Plan for savings
In 2009, local governments continued to reduce energy costs in their information technology (IT) departments, according to a report released by Vernon Hills, Ill.-based CDW Government (CDW-G). However, fewer of them had energy reduction plans in place than in the previous year, a trend that some officials and CDW-G say should change.
Fifty-one percent of the local governments surveyed with defined and enforced IT energy plans in place said they had reduced IT energy costs in 2009, up from 46 percent in 2008. At the same time, 42 percent reported having an energy management strategy in place, down six percentage points from 48 percent in 2008. The report says that implementing IT energy guidelines maximizes savings.
Orlando, Fla.’s plan has helped the city take an overarching approach to reducing energy costs and saving money, says Mayor Buddy Dyer. In 2007, Dyer instituted an energy-efficiency plan called “Green Works Orlando.” As part of the program, the city replaced 3,000 aging desktop and laptop computers with newer, more efficient models, a move that is expected to save the city $7,400 in energy expenses every year. The city also is designing all new city buildings to comply with the Washington-based U.S. Green Building Council’s Leadership in Environmental and Energy Designs standards.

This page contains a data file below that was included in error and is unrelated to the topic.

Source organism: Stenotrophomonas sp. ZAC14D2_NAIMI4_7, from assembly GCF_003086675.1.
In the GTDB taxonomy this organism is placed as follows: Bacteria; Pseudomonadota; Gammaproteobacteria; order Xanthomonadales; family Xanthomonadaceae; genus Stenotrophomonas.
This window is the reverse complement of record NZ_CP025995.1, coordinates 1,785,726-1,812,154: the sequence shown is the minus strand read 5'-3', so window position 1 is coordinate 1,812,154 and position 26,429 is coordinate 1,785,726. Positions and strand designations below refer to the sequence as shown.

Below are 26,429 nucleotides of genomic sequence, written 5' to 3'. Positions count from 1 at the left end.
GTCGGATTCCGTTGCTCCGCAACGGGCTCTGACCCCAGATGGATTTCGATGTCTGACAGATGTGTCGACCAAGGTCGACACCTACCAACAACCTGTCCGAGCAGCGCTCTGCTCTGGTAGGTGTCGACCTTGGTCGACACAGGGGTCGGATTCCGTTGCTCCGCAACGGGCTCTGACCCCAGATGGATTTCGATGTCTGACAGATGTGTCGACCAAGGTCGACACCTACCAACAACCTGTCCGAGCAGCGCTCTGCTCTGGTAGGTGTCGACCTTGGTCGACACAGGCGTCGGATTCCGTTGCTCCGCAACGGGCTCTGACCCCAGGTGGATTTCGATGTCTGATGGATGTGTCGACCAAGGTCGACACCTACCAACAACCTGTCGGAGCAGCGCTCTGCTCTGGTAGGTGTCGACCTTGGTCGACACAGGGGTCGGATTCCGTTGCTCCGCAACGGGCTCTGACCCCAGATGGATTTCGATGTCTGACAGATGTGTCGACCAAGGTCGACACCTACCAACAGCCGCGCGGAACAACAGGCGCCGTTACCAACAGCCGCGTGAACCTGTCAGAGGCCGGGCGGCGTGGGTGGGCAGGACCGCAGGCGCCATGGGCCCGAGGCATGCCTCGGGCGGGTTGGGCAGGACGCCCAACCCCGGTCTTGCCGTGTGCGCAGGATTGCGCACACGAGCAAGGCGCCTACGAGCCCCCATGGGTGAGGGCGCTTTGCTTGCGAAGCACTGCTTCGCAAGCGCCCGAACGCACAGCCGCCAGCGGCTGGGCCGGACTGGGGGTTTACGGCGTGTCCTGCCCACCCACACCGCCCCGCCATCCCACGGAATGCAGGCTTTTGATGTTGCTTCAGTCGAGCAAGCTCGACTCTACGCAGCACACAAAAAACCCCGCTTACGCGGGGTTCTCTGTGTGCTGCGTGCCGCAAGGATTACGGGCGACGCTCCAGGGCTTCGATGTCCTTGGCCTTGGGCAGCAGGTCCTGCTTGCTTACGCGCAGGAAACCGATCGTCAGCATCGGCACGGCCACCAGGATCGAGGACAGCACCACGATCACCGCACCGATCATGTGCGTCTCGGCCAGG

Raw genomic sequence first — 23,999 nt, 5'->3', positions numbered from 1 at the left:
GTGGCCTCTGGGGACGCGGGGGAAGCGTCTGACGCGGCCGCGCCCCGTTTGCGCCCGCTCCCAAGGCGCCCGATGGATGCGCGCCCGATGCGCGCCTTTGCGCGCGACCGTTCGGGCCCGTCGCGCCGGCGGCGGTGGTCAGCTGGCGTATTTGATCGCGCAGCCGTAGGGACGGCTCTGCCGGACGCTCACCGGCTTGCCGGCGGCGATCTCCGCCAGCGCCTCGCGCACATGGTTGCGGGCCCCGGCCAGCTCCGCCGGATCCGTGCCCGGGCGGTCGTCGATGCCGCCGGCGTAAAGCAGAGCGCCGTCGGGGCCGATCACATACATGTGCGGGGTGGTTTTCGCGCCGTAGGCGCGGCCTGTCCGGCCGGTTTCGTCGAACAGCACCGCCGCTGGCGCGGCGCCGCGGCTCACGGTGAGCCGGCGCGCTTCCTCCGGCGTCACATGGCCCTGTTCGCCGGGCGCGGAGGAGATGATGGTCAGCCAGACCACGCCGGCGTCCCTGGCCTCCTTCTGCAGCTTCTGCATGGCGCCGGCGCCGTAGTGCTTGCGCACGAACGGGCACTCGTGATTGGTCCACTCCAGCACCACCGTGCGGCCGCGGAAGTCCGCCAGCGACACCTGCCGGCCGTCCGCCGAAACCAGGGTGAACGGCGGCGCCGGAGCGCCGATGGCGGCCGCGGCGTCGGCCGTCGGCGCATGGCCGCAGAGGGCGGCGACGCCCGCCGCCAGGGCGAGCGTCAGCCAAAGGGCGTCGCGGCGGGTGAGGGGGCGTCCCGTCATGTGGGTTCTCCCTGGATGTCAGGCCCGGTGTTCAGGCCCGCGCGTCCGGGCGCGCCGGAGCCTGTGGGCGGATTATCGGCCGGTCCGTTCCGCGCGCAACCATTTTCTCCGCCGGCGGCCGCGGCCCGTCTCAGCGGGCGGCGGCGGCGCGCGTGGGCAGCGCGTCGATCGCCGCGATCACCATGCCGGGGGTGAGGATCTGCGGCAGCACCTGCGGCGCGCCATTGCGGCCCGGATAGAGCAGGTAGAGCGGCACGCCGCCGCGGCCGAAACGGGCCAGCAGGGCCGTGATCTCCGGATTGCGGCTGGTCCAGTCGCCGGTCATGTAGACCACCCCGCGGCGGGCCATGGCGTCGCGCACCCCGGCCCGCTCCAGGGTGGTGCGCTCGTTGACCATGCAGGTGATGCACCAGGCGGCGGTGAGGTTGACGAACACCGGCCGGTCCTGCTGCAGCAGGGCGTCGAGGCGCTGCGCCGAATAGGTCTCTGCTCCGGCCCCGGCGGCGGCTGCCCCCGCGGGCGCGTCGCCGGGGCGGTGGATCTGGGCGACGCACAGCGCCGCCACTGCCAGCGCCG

Hutto, Texas, which saw its population grow from 1,200 at the start of the decade to about 17,000 now, realized in 2005 it needed to maintain its IT infrastructure without significantly increasing costs. Without a specific energy plan in place at the time, the city embarked on several measures to stem energy costs before it got too late. They included virtualizing three of the city’s 15 servers (partitioning one physical server computer into multiple “virtual” servers), replacing older computers and purchasing Energy Star-certified equipment. The city now is beginning to formulate a concrete energy plan to save more money and further reduce energy costs, says Tim Howell, Hutto’s IT manager. “I can see us having specific energy plans down the road that will call for us not to exceed purchased energy levels, annual energy reduction goals, and renewable energy goals,” he says.
Bryan Yurcan is a New York-based freelance writer.